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Food quality and safety are important traits used by people to select their diet. Internationally these standards are agreed through the Codex Alimentarius with national laws also having an important role (FAO, 2003). Contamination of staple foods is widespread in some locations, particularly in the developing world, and can occur at all levels of crop production: preharvest, harvest, and storage.

The safety and nutritional quality of food often is compromised by mycotoxins, which are metabolites produced by a few fungi that colonize both staple agricultural products and export crops from countries in the developed and developing world. The best known myco-

toxin is aflatoxin, which is produced by a few species of the fungus Aspergillus, and commonly occurs in maize, peanut, sorghum, and some root and tuber crops. Fusarium spp. also produce mycotoxins such as fumonisins, zearalenone, and deoxynivalenol. Mycotoxins are regulated because they are hazardous to health. In addition to their carcinogenic properties, many mycotoxins are anti-nutritional factors that result in poor growth and immune suppression in young animals and children.

In the developed world, regulatory standards control exposure of humans and animals to dietary mycotoxins. These food safety regulations reduce the risks of morbidity and mortality associated with the consumption of contaminated food. In the developing world, particularly in Sub-Saharan Africa, monitoring and enforcement of standards are rare. Mycotoxins also may form non-tariff trade barriers. The European Union has recently reduced regulatory limits for aflatoxin to 4 ng/g compared to the Codex Alimentarius Commission recommended standard of 20 ng/g in peanuts. This dichotomy in legislation could cost some developing nations several hundred million dollars in export losses (Wu, 2004). The costs of food safety regulation includes the cost of production, compliance, and administration, and the deadweight loss associated with these costs. In countries with widespread aflatoxin occurrence, the best quality foods are exported and the poorer quality foods are consumed locally and harm the local population. Thus, mycotoxins degrade food quality, can be barriers to international trade, pose serious risks to health, and are directly and indirectly responsible for human deaths in Africa and Asia. Exposure to aflatoxin increases the incidence of acute toxicosis, liver cancer, and morbidity in children suffering from kwashiorkor.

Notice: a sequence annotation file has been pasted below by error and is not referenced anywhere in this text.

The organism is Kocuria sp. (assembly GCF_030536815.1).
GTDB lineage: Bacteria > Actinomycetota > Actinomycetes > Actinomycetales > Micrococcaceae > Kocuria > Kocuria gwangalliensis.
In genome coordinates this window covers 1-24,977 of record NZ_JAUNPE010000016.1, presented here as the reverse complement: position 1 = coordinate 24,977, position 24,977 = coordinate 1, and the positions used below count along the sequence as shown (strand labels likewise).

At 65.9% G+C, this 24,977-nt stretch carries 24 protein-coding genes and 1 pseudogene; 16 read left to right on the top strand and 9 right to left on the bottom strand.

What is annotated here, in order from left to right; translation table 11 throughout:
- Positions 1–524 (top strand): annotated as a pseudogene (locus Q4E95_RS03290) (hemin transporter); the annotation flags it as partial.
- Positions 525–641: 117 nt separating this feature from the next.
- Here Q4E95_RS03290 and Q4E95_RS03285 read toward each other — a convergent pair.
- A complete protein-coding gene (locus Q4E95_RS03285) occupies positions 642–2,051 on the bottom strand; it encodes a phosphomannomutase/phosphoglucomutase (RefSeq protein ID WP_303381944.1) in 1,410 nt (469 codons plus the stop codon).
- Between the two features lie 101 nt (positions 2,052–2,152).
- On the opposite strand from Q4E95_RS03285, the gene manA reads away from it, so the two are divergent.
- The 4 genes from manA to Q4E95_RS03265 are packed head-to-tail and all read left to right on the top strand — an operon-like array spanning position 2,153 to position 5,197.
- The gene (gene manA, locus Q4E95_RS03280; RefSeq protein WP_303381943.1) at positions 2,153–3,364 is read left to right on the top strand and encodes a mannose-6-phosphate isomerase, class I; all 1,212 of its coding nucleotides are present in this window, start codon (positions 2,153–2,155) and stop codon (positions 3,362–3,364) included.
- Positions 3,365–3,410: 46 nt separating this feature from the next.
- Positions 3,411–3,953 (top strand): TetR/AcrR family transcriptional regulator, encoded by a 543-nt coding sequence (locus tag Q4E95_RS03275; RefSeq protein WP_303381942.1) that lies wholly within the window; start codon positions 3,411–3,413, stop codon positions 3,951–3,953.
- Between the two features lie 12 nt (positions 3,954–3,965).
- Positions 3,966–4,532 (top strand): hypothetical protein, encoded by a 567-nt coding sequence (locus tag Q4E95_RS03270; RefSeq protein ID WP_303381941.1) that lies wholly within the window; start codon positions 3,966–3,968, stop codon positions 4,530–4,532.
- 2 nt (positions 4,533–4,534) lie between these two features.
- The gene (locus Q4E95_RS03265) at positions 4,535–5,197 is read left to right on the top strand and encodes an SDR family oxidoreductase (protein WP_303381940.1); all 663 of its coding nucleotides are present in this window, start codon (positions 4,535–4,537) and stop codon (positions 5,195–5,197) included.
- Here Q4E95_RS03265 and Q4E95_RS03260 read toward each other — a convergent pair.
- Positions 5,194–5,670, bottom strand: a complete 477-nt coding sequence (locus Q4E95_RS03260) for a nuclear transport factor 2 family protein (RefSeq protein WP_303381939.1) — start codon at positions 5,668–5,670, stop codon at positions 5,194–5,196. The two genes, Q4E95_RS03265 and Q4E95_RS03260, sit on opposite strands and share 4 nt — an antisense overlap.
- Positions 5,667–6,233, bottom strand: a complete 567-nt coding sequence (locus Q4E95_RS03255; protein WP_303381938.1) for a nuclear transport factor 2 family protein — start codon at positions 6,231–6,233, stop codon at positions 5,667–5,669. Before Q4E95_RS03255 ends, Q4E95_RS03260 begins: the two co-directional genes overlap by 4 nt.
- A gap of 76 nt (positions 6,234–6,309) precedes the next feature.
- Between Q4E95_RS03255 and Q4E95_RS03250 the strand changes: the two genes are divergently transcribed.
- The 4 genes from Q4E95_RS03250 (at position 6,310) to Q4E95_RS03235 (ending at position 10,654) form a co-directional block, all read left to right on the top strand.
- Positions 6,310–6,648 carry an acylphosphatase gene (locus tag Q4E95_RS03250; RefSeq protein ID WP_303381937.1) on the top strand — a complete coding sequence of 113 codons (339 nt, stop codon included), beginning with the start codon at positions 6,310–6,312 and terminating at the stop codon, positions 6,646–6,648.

The centers of the Consultative Group on International Agricultural Research (CGIAR) recognize mycotoxins as one of the most important constraints to the goal of improving human health and well-being through agriculture. The CGIAR centers pursue various strategies for the management of mycotoxins from "field to fork". For example, aflatoxin management practices in farmers' fields and stores have been developed and are being implemented through national partners represented in several chapters elsewhere in this volume. Work continues on the dissemination of management practices, biological control through competitive exclusion strategies, and breeding for resistance. The level of fumonisin contamination in field and stored maize has been surveyed, and management processes that can affect these levels have been identified. Fungal-insect relationships, both for Aspergillus spp. and Fusarium spp. in the field and in storage, have been investigated. Several aspects of mycotox-in research-for-development need further attention. These include food basket survey, strategies to reduce the impact of mycotoxins on trade, bio-ecological aspects of mycotoxin production, biological control, resistance breeding, and the impact of mycotoxin management options and nutritional improvement on children's growth and health in high-risk zones.

Regional research efforts on mycotoxins in the developing world for information exchange, transfer, and eventual implementation of tested mycotoxin management strategies by various regions need coordination for synergies to develop. A research-for-development program network may be required to deal with mycotoxins, food safety, and trade (Fig. 1). An important step already made by the CGIAR is the development of inexpensive ELISA kits that use monoclonal and polyclonal antibodies to detect aflatoxins, fumonisins and och-ratoxins in various crops, food (milk, confectionary, processed meals) and feed samples (Reddy et al., 2002). These assays enable rapid screening of samples for mycotoxins and speed the screening of breeding lines leading to quicker development of resistant cultivars. The cost-effective diagnostic kits provided a new impetus to the research to mitigate afla-toxin contamination, with high-throughput diagnostic labs established by the International

Figure 1. Effects of aflatoxin on trade and human health

Crop Research Institute for the Semi-Arid Tropics (ICRISAT) in Malawi, Mozambique and India. Up to 300 samples per day can be analyzed for mycotoxins by ELISA in these labs.

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